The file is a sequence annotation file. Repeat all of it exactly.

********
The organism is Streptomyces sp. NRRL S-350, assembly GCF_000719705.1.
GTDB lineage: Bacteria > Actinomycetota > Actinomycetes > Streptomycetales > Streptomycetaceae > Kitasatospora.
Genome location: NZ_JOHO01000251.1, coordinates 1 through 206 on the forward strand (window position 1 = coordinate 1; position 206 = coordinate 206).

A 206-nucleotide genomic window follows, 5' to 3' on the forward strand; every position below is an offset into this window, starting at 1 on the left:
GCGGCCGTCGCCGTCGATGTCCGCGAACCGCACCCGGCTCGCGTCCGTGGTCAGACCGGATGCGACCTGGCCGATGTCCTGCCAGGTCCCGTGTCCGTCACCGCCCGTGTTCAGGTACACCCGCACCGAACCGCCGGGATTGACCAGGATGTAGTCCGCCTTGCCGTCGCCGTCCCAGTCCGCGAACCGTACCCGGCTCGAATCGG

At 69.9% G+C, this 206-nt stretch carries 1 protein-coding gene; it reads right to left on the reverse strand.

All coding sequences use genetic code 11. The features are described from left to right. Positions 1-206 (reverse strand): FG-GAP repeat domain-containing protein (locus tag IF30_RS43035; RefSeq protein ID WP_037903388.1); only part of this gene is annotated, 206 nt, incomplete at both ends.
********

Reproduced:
The organism is Streptomyces sp. NRRL S-350, assembly GCF_000719705.1.
GTDB lineage: Bacteria > Actinomycetota > Actinomycetes > Streptomycetales > Streptomycetaceae > Kitasatospora.
Genome location: NZ_JOHO01000251.1, coordinates 1 through 206 on the forward strand (window position 1 = coordinate 1; position 206 = coordinate 206).

A 206-nucleotide genomic window follows, 5' to 3' on the forward strand; every position below is an offset into this window, starting at 1 on the left:
GCGGCCGTCGCCGTCGATGTCCGCGAACCGCACCCGGCTCGCGTCCGTGGTCAGACCGGATGCGACCTGGCCGATGTCCTGCCAGGTCCCGTGTCCGTCACCGCCCGTGTTCAGGTACACCCGCACCGAACCGCCGGGATTGACCAGGATGTAGTCCGCCTTGCCGTCGCCGTCCCAGTCCGCGAACCGTACCCGGCTCGAATCGG

At 69.9% G+C, this 206-nt stretch carries 1 protein-coding gene; it reads right to left on the reverse strand.

All coding sequences use genetic code 11. The features are described from left to right. Positions 1-206 (reverse strand): FG-GAP repeat domain-containing protein (locus tag IF30_RS43035; RefSeq protein ID WP_037903388.1); only part of this gene is annotated, 206 nt, incomplete at both ends.